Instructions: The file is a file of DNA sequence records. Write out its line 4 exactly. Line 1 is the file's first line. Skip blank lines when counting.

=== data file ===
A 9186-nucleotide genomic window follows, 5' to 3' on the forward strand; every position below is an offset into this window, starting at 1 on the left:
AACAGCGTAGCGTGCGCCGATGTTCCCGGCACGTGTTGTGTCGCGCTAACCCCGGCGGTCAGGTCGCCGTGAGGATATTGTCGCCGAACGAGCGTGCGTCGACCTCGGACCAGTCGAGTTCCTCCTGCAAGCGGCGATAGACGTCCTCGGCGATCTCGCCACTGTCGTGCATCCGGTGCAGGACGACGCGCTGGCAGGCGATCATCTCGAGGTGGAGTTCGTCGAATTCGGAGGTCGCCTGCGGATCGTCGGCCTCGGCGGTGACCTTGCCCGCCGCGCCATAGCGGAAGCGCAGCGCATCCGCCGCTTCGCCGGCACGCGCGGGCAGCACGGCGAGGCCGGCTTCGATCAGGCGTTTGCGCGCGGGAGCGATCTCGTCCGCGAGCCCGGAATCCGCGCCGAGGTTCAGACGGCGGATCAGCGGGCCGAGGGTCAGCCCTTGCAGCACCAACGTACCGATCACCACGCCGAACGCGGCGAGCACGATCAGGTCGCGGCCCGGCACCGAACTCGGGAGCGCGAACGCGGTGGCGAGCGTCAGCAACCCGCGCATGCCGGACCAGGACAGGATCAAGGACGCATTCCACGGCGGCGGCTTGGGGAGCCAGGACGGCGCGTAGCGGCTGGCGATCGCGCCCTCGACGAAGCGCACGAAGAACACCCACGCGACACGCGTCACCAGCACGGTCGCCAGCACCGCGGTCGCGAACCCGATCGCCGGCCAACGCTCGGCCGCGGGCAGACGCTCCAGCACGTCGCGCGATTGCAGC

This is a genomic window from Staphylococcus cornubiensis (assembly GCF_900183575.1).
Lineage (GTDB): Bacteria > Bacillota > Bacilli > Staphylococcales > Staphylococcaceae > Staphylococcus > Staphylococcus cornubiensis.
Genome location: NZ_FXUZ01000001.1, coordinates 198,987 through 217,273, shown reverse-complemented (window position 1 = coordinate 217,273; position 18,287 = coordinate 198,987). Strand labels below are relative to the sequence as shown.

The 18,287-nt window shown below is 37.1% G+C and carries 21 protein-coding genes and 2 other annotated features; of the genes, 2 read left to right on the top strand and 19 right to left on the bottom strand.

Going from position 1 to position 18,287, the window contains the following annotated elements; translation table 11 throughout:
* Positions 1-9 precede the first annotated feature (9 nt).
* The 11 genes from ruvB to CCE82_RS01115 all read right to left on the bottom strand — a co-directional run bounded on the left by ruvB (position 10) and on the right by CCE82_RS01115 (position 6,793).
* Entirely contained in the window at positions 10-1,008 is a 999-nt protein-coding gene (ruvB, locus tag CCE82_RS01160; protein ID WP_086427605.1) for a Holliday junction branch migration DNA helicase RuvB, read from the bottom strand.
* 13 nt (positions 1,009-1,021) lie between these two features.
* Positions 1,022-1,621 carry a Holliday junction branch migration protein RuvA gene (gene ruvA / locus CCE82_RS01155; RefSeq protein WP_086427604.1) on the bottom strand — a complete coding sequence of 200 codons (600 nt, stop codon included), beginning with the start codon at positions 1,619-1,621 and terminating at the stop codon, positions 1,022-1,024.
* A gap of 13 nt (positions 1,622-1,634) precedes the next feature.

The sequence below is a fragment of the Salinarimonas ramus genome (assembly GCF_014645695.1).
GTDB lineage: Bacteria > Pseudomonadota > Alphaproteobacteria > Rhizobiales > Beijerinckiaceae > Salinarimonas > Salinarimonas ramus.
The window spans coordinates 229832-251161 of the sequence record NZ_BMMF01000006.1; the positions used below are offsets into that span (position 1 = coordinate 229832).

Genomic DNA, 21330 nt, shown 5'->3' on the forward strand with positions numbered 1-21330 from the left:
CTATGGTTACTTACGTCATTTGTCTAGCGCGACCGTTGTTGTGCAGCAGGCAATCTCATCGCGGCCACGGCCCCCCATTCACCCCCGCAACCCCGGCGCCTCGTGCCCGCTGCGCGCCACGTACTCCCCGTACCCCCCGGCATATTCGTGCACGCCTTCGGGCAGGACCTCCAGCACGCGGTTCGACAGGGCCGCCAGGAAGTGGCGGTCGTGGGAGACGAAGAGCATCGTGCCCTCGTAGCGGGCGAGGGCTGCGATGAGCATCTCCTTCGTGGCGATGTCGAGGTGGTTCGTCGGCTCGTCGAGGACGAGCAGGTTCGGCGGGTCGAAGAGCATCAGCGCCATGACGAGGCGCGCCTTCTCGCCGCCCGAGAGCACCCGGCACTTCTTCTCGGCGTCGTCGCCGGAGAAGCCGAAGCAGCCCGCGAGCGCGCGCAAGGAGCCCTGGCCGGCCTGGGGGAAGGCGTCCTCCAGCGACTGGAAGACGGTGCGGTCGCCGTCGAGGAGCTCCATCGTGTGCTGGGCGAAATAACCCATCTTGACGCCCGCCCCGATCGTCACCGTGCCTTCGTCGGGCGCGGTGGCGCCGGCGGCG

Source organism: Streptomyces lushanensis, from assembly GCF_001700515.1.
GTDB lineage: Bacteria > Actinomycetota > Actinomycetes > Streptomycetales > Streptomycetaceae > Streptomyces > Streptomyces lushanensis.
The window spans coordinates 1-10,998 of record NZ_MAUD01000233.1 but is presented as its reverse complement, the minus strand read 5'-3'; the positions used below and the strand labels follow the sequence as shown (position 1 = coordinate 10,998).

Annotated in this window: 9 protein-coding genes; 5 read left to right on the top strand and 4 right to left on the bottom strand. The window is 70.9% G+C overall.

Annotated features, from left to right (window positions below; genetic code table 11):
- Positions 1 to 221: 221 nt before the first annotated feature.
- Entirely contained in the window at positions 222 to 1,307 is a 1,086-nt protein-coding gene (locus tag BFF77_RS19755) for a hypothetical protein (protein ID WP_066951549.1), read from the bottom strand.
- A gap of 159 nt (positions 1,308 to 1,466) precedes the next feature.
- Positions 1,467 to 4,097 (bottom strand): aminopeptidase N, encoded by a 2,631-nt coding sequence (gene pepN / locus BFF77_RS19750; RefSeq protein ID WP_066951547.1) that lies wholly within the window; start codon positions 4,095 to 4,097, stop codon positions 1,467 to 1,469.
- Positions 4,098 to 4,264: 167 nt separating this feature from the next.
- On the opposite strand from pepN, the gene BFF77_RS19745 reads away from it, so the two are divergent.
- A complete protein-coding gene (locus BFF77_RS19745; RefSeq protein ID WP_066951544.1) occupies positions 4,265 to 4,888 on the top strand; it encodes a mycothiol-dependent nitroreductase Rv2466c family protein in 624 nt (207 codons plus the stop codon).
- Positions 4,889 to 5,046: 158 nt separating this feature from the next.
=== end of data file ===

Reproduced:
Lineage (GTDB): Bacteria > Bacillota > Bacilli > Staphylococcales > Staphylococcaceae > Staphylococcus > Staphylococcus cornubiensis.